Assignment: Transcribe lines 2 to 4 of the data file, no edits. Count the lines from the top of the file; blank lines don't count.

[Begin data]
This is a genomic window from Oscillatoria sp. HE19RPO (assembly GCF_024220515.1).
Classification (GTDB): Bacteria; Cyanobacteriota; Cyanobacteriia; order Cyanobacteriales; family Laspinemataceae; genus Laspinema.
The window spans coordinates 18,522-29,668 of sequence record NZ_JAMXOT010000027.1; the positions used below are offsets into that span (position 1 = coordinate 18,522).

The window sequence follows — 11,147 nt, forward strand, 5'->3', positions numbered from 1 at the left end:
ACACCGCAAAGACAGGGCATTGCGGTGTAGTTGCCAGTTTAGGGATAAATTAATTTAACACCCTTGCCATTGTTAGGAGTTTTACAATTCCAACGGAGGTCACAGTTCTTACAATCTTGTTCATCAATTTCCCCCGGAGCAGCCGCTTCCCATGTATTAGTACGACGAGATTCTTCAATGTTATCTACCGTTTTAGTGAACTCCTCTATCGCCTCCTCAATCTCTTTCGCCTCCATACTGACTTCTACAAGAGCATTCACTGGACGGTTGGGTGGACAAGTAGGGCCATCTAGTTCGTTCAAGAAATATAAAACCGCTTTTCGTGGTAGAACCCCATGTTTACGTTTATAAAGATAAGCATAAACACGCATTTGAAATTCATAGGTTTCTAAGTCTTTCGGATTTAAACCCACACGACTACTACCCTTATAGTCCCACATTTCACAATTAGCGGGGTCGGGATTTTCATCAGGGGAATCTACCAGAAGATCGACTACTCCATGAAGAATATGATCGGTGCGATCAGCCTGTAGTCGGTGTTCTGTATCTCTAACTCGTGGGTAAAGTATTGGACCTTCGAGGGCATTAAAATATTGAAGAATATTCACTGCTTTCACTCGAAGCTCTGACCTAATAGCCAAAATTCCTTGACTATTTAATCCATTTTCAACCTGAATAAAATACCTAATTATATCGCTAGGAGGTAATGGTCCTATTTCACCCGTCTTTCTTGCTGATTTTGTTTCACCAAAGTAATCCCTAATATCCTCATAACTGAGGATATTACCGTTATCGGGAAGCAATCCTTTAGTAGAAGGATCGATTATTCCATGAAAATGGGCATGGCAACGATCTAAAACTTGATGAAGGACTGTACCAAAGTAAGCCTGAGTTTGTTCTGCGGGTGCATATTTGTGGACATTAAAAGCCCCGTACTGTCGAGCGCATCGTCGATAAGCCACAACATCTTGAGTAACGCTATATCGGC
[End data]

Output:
Classification (GTDB): Bacteria; Cyanobacteriota; Cyanobacteriia; order Cyanobacteriales; family Laspinemataceae; genus Laspinema.
The window spans coordinates 18,522-29,668 of sequence record NZ_JAMXOT010000027.1; the positions used below are offsets into that span (position 1 = coordinate 18,522).

The window sequence follows — 11,147 nt, forward strand, 5'->3', positions numbered from 1 at the left end: